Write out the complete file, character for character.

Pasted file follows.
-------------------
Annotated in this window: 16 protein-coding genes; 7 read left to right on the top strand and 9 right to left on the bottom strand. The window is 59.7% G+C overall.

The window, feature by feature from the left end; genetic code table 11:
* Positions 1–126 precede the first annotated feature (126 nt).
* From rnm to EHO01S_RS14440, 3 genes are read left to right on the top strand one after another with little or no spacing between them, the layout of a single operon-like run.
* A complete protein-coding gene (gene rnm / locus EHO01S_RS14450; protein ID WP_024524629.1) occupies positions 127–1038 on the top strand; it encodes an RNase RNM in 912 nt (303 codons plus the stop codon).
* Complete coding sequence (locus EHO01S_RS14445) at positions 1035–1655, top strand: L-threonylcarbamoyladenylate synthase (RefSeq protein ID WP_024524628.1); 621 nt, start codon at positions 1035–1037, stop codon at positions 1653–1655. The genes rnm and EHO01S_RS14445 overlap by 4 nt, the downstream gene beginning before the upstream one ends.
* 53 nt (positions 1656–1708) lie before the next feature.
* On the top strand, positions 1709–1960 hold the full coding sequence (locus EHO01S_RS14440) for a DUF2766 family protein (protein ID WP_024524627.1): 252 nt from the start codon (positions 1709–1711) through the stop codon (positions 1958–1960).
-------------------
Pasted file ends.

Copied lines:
Annotated in this window: 16 protein-coding genes; 7 read left to right on the top strand and 9 right to left on the bottom strand. The window is 59.7% G+C overall.

The window, feature by feature from the left end; genetic code table 11:
* Positions 1–126 precede the first annotated feature (126 nt).
* From rnm to EHO01S_RS14440, 3 genes are read left to right on the top strand one after another with little or no spacing between them, the layout of a single operon-like run.
* A complete protein-coding gene (gene rnm / locus EHO01S_RS14450; protein ID WP_024524629.1) occupies positions 127–1038 on the top strand; it encodes an RNase RNM in 912 nt (303 codons plus the stop codon).
* Complete coding sequence (locus EHO01S_RS14445) at positions 1035–1655, top strand: L-threonylcarbamoyladenylate synthase (RefSeq protein ID WP_024524628.1); 621 nt, start codon at positions 1035–1037, stop codon at positions 1653–1655. The genes rnm and EHO01S_RS14445 overlap by 4 nt, the downstream gene beginning before the upstream one ends.
* 53 nt (positions 1656–1708) lie before the next feature.
* On the top strand, positions 1709–1960 hold the full coding sequence (locus EHO01S_RS14440) for a DUF2766 family protein (protein ID WP_024524627.1): 252 nt from the start codon (positions 1709–1711) through the stop codon (positions 1958–1960).